• The wrongful operation had implications on the reporting of Grants in aid, since the GST Compensation Cess was the right of the States and was not a Grant in aid. It was recommended that Ministry of Finance take immediate corrective action.
  • During 2018-19, there was budget provision of Rs 90,000 crore for transfer to the Fund and an equal amount was budgeted for release to States as compensation.
  • However, though Rs 95,081 crore was collected during the year as GST compensation cess, Department of Revenue transferred only Rs 54,275 crore to the Fund.
  • From the Fund it paid out Rs 69,275 crore (inclusive of an opening balance of Rs 15,000 crore in the Fund) as compensation to the States/ UT.
  • This resulted in savings of Rs 35,725 crore on account of short transfer to the Fund and of Rs 20,725 crore on account of payment of compensation to the States/ UTs as against BEs of Rs 90,000 crore each for transfer and payment of compensation.

Fall in tax collections post GST

  • Tax collections in most states fell short of the assured growth from the first year of GST implementation.
  • Fortunately for the Union government, the collections from the compensation cess were adequate to make the committed transfers in 2017-18 and 2018-19.
  • Economic growth and tax collections slowed further in 2019-20, and the pandemic and the national lockdown worsened the fiscal position of the Centre and states.
  • As a result, not only did the difference between the actual and assured collection widened, but the collection of compensation cess too declined. This was a key reason for the Centre’s inability to keep its commitment to the states.
  • When it became apparent that Centre would have trouble honouring its commitment on making the transfer in uncertain economic conditions, the GST Council at its 5 October 2020 meeting decided to extend the levy of the compensation cess beyond June 2022.
  • In the interim, the shortfall was to be funded by borrowings. The GST Council will decide the period for which the cess will continue to be levied and also if the levy is to be extended to any other items or rates altered.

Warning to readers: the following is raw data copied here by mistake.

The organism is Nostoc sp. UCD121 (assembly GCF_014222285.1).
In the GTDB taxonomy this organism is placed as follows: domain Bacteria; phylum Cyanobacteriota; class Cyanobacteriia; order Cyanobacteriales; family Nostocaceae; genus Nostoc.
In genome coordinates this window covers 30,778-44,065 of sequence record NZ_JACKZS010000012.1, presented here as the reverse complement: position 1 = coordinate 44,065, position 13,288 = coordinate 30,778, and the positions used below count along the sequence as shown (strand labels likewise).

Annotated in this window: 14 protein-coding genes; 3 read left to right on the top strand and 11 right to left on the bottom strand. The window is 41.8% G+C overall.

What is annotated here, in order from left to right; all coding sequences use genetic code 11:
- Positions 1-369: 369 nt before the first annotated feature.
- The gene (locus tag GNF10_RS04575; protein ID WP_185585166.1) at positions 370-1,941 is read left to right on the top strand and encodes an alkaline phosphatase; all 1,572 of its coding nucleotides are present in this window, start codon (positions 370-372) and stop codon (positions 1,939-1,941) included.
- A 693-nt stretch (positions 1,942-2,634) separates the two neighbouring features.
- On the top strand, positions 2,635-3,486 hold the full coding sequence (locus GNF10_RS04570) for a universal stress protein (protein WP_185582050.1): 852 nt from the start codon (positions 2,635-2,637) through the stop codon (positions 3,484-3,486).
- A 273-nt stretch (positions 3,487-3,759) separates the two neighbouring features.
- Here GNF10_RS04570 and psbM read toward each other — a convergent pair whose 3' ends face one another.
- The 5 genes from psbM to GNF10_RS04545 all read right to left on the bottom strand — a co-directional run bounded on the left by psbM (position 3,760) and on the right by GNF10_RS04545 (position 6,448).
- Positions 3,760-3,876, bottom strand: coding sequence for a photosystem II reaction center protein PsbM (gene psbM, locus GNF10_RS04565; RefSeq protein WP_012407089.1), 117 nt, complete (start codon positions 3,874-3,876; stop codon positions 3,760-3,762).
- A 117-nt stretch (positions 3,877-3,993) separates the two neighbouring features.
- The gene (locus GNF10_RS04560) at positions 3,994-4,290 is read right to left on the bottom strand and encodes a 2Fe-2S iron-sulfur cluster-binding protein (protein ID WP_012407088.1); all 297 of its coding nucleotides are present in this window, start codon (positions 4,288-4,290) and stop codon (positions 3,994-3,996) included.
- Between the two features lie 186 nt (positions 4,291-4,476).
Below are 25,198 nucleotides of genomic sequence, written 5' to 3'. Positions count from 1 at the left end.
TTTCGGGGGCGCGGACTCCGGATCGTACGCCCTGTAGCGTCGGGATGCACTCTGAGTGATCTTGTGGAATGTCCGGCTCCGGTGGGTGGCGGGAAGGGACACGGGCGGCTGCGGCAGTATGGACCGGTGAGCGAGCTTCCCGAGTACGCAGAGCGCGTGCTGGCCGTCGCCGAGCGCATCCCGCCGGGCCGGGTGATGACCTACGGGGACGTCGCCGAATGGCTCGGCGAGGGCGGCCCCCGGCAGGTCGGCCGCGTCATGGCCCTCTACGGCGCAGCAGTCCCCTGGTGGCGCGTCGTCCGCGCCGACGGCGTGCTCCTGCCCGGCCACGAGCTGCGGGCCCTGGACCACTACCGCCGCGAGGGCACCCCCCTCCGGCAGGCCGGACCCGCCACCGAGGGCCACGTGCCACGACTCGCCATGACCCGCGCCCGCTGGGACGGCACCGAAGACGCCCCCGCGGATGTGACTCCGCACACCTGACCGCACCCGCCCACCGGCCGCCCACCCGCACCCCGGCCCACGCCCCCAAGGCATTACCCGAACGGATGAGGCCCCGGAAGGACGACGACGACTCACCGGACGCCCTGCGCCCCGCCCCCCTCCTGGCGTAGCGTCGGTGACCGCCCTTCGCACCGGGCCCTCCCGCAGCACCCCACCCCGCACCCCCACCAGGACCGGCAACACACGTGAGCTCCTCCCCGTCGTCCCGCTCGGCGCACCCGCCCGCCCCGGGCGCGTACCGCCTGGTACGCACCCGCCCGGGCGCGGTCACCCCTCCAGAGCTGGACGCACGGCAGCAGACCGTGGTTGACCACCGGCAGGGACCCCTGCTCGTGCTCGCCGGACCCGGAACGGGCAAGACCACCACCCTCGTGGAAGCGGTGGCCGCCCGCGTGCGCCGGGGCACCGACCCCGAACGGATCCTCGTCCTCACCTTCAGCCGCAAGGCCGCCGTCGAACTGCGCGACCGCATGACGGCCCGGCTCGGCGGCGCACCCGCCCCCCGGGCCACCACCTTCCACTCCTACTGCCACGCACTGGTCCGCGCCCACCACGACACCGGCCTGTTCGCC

• Finance minister Nirmala Sitharaman had assured states that the Centre will honour its commitment and that the cess will continue to be levied till the shortfall is fully compensated and all borrowings with interest on it are repaid.

Finance Commission estimates

  • The NK Singh-led Finance Commission, in its report, submitted to the Centre on 9 November 2020 and laid in Parliament on 1 February 2021, estimated that the shortfall of SGST for 2020-21, 2021-22 and first quarter of 2022-23 to be Rs 7.1 lakh crore and that the GST compensation cess fund will have only Rs 2.25 lakh crore from the collections during that period.
  • This would necessitate the extension of the levy beyond June 2022 till 2025-26. Incidentally, since the report was submitted to President Ram Nath Kovind, GST collections have shown signs of buoyancy.
  • The monthly gross GST collections of the Centre and states, including the cess, has exceeded Rs 1 lakh crore since October.
  • Sales of automobiles, one of the items that bear the GST compensation cess, have also recovered. If that trend continues, the actual shortfall in SGST collection might be lower than estimated by the Commission.
  • The Commission estimated that the transfer of GST compensation to the states at Rs 0.90 lakh crore for 2021-22, a little more than Rs 1 lakh crore for 2022-23, about Rs 1.27 lakh crore for 2024-25 and Rs 1.86 lakh crore for 2025-26 crore.
  • About 16.6% of the compensation due between 2021-22 and 2025-26 is to be paid to Maharashtra, 11.6% to Karnataka, 9.6% to Gujarat, 8.7% to Uttar Pradesh and 6.4% to Tamil Nadu.
  • These states are entitled to higher share in the compensation grants as their revenue losses from shifting to the GST regime from the VAT regime was higher due to the difference in the nature of the two tax.
  • The GST is a destination-based consumption tax, while the VAT was an origin-based tax on the value-added component in the manufacture and sale of a good. The VAT regime benefitted revenues of industrialised states and the GST regime takes away that advantage.